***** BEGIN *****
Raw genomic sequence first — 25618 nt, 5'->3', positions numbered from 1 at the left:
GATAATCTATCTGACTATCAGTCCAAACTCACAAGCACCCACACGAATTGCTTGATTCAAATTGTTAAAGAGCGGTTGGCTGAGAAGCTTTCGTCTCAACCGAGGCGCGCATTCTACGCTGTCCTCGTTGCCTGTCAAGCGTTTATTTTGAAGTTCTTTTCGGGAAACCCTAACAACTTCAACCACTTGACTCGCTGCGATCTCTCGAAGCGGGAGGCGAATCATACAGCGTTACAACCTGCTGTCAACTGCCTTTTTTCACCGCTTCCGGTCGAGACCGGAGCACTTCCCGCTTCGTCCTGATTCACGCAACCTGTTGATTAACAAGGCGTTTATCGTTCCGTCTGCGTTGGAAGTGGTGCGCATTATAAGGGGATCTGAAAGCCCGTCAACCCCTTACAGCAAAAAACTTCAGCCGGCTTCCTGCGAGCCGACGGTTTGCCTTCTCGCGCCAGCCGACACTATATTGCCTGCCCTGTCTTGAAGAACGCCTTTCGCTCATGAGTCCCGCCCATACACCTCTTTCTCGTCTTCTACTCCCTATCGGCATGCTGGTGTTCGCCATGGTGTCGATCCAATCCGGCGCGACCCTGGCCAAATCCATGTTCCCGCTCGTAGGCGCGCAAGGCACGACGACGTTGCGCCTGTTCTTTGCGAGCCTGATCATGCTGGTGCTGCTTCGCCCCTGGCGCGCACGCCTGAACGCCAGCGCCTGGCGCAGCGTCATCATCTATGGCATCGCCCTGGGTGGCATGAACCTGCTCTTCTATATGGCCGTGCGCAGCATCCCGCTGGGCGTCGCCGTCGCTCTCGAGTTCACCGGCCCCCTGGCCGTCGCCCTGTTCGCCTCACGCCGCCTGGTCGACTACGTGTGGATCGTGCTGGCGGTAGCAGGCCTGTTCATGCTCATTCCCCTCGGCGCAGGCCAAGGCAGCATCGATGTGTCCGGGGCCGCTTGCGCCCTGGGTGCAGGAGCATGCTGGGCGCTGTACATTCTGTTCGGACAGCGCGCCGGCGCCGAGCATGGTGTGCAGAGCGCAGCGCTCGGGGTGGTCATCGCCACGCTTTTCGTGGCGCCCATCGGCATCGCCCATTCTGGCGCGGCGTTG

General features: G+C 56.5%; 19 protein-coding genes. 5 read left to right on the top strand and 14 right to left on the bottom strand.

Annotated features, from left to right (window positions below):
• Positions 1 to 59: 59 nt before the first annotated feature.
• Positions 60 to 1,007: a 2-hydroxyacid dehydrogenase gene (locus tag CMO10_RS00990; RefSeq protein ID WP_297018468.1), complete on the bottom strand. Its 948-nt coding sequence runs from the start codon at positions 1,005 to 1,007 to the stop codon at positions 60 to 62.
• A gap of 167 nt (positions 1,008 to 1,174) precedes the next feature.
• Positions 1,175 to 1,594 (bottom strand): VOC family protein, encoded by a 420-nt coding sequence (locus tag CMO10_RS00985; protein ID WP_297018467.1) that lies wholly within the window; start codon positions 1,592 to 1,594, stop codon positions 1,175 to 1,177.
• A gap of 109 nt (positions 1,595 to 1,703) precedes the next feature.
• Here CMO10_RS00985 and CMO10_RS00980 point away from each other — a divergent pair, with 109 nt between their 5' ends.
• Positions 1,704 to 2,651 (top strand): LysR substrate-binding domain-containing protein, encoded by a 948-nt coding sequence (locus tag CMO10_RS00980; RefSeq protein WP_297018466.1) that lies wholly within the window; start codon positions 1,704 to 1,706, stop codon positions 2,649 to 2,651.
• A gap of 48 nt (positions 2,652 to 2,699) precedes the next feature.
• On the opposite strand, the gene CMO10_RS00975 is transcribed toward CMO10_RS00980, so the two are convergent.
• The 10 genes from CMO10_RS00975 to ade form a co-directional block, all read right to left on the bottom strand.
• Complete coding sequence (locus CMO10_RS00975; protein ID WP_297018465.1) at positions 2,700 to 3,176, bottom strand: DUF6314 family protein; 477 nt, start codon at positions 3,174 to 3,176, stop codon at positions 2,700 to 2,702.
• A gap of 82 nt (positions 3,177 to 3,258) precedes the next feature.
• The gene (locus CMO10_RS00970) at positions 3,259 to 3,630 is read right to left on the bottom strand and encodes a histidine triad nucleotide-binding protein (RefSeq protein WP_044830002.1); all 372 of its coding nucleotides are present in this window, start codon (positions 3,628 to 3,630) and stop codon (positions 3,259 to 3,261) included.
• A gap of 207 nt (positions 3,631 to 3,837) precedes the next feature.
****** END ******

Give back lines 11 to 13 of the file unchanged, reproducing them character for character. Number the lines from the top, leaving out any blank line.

• Positions 1,704 to 2,651 (top strand): LysR substrate-binding domain-containing protein, encoded by a 948-nt coding sequence (locus tag CMO10_RS00980; RefSeq protein WP_297018466.1) that lies wholly within the window; start codon positions 1,704 to 1,706, stop codon positions 2,649 to 2,651.
• A gap of 48 nt (positions 2,652 to 2,699) precedes the next feature.
• On the opposite strand, the gene CMO10_RS00975 is transcribed toward CMO10_RS00980, so the two are convergent.